Salix capreaCulture: Adaptable to a wide variety of soil conditions, goat willows are at home nearly anywhere, although they prefer moist sites in full sun. They are fast growing and respond well to regular renewal pruning that helps to keep the habit more uniform and maximizes the growth of long flowering branches. There are few problems with this species. Some branch dieback may occur in the cold winters from Chicago northward. Rabbits are also fond of the young bark when food becomes scarce in snow-covered winters.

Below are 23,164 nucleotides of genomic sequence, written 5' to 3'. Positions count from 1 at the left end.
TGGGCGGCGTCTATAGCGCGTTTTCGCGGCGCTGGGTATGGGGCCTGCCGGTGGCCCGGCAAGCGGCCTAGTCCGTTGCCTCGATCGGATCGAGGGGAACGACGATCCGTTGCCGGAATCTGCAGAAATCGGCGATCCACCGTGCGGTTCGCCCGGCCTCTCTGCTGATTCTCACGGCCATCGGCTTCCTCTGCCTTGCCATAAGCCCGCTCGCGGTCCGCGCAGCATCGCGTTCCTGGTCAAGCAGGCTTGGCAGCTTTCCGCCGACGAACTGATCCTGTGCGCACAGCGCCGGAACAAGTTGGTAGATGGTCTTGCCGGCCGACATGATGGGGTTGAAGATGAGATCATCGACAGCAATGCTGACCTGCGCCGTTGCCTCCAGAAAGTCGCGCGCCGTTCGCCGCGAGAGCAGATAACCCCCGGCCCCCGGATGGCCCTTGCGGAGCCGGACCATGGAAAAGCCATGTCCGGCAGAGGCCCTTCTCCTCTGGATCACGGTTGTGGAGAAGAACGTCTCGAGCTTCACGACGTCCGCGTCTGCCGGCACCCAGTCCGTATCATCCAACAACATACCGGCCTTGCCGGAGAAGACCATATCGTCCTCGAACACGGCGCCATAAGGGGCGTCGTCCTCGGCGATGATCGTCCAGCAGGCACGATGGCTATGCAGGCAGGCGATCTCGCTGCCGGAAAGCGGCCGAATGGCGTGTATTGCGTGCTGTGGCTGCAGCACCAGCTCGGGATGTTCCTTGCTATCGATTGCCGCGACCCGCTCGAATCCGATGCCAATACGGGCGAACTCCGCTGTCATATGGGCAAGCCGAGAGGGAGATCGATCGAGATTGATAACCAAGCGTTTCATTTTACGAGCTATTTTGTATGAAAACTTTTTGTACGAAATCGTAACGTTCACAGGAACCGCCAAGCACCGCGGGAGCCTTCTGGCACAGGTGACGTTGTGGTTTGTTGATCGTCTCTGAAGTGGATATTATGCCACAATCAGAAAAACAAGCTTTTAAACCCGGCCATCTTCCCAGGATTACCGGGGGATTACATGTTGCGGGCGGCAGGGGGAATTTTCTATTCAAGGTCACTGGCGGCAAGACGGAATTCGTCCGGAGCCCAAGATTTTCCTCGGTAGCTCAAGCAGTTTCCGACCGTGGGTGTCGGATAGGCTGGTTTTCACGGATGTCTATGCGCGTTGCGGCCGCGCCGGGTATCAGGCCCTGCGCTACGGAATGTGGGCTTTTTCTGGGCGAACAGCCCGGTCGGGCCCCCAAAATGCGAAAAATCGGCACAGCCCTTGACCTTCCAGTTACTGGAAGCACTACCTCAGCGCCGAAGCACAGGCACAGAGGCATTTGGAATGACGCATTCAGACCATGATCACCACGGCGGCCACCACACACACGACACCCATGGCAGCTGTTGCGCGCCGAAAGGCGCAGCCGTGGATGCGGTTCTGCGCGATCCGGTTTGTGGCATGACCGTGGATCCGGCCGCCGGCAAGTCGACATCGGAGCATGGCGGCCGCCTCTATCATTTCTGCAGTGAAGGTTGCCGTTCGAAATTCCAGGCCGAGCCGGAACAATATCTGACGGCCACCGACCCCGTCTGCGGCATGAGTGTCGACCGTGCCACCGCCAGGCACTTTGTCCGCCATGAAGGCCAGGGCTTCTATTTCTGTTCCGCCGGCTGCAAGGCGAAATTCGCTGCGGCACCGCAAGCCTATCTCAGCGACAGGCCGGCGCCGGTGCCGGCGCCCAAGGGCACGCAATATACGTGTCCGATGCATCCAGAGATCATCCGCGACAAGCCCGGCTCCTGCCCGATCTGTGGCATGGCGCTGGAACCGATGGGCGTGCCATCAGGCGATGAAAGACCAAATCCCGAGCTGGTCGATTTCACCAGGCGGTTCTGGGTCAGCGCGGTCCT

Usage: This plant has a very short season of interest - the week in which the early spring catkins begin to open. It offers little interest the rest of the year. Florists cut the branches with partially expanded flower buds in spring. It is used as a specimen large shrub or small tree or part a large shrub border. There are a number of related species, as follows:Salix gracilistyla - Rosegold or Pink Pussy WillowSize: 5-10' highHardiness: Less hardy (zone 6a USDA)Flowers: The emerging catkins are pink to reddish pink in color.Leaves: The 2-4" leaves are gray-green in color.Salix discolor - Pussy WillowSize: 10-20' highHardiness: Zone 2b USDA The true Pussy Willow, Salix discolor is a native plant in wet low-lying parts of the upper 1/2 of the eastern U.S. and Canada. It has smaller catkins, smaller brown-black winter buds and very glaucous (nearly bluish-white) leaf undersides. Salix discolor is more susceptible to stem canker and is inferior to Salix caprea as a landscape plant but has merit as a native plant for use in naturalizing wet areas.